A photonic packet switching communication network is presented and its feasibility is discussed. In particular, it is explicitly supposed that the electro-optical conversion is done only by the end users, while all other network functions (transmission, signal processing, routing, etc.) are implemented by photonic circuits. To interconnect the independent channels obtained by partitioning the global optical bandwidth, the class of topologies, called extended shufflenet, is considered. Two particular networks of this class (multiwavelength loop and extended shufflenet with shared channels), which have routing algorithms simple enough to be implemented by photonic circuits, have been analyzed. The photonic architecture developed for the multiwavelength loop has been applied to the extended shufflenet, which is a feasible possibility for a network with a sustained capacity of the order of the gigabit/s per user. The photonic components used in these circuits have been demonstrated in various laboratories and essentially comprehend delay lines, optical switches, simple optical gates, frequency converters, optical filters, etc. Some of these components have been experimentally integrated in subsystems and the implementation of the proposed circuit with today technology appears feasible

All Optical Multichannel Multihop Networks

P. Camarda;M. De Sario;A. D'Orazio;
1991

Abstract

A photonic packet switching communication network is presented and its feasibility is discussed. In particular, it is explicitly supposed that the electro-optical conversion is done only by the end users, while all other network functions (transmission, signal processing, routing, etc.) are implemented by photonic circuits. To interconnect the independent channels obtained by partitioning the global optical bandwidth, the class of topologies, called extended shufflenet, is considered. Two particular networks of this class (multiwavelength loop and extended shufflenet with shared channels), which have routing algorithms simple enough to be implemented by photonic circuits, have been analyzed. The photonic architecture developed for the multiwavelength loop has been applied to the extended shufflenet, which is a feasible possibility for a network with a sustained capacity of the order of the gigabit/s per user. The photonic components used in these circuits have been demonstrated in various laboratories and essentially comprehend delay lines, optical switches, simple optical gates, frequency converters, optical filters, etc. Some of these components have been experimentally integrated in subsystems and the implementation of the proposed circuit with today technology appears feasible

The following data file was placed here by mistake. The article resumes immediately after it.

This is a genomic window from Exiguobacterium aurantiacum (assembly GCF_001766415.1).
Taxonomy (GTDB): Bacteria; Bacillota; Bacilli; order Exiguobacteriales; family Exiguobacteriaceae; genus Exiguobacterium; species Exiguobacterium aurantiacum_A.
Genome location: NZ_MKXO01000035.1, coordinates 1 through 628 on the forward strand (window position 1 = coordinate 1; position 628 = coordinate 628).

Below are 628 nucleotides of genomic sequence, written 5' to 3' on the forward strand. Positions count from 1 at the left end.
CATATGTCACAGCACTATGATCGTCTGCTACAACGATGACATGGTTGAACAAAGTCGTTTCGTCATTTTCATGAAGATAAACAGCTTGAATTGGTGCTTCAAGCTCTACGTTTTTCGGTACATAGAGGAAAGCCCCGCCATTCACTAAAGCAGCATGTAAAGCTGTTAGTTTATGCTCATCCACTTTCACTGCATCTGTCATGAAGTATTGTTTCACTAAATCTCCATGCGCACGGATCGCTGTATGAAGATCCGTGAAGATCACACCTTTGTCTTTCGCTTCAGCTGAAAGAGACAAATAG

16th Conference on Local Computer Networks, LCN’91
0-8186-2370-5
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Utilizza questo identificativo per citare o creare un link a questo documento: http://hdl.handle.net/11589/21650
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